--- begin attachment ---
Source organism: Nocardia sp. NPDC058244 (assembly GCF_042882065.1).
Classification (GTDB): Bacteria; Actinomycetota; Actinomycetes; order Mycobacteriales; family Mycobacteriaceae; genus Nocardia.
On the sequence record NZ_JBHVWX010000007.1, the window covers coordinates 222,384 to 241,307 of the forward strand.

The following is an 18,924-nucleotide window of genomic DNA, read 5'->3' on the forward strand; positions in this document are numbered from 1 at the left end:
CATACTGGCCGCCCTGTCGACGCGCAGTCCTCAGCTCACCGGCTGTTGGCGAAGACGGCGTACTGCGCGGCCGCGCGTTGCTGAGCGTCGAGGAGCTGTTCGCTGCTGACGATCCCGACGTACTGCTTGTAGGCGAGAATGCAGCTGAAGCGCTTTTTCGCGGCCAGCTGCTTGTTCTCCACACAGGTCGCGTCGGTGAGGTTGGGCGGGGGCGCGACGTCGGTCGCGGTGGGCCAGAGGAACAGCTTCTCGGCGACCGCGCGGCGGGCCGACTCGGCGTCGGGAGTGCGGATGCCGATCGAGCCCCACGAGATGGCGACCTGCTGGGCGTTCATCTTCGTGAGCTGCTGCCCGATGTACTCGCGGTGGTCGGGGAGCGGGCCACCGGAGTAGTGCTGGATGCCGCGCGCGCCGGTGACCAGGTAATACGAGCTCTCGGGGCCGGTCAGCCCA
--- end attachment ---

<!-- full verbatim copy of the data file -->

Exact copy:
Source organism: Nocardia sp. NPDC058244 (assembly GCF_042882065.1).
Classification (GTDB): Bacteria; Actinomycetota; Actinomycetes; order Mycobacteriales; family Mycobacteriaceae; genus Nocardia.
On the sequence record NZ_JBHVWX010000007.1, the window covers coordinates 222,384 to 241,307 of the forward strand.

The following is an 18,924-nucleotide window of genomic DNA, read 5'->3' on the forward strand; positions in this document are numbered from 1 at the left end:
CATACTGGCCGCCCTGTCGACGCGCAGTCCTCAGCTCACCGGCTGTTGGCGAAGACGGCGTACTGCGCGGCCGCGCGTTGCTGAGCGTCGAGGAGCTGTTCGCTGCTGACGATCCCGACGTACTGCTTGTAGGCGAGAATGCAGCTGAAGCGCTTTTTCGCGGCCAGCTGCTTGTTCTCCACACAGGTCGCGTCGGTGAGGTTGGGCGGGGGCGCGACGTCGGTCGCGGTGGGCCAGAGGAACAGCTTCTCGGCGACCGCGCGGCGGGCCGACTCGGCGTCGGGAGTGCGGATGCCGATCGAGCCCCACGAGATGGCGACCTGCTGGGCGTTCATCTTCGTGAGCTGCTGCCCGATGTACTCGCGGTGGTCGGGGAGCGGGCCACCGGAGTAGTGCTGGATGCCGCGCGCGCCGGTGACCAGGTAATACGAGCTCTCGGGGCCGGTCAGCCCA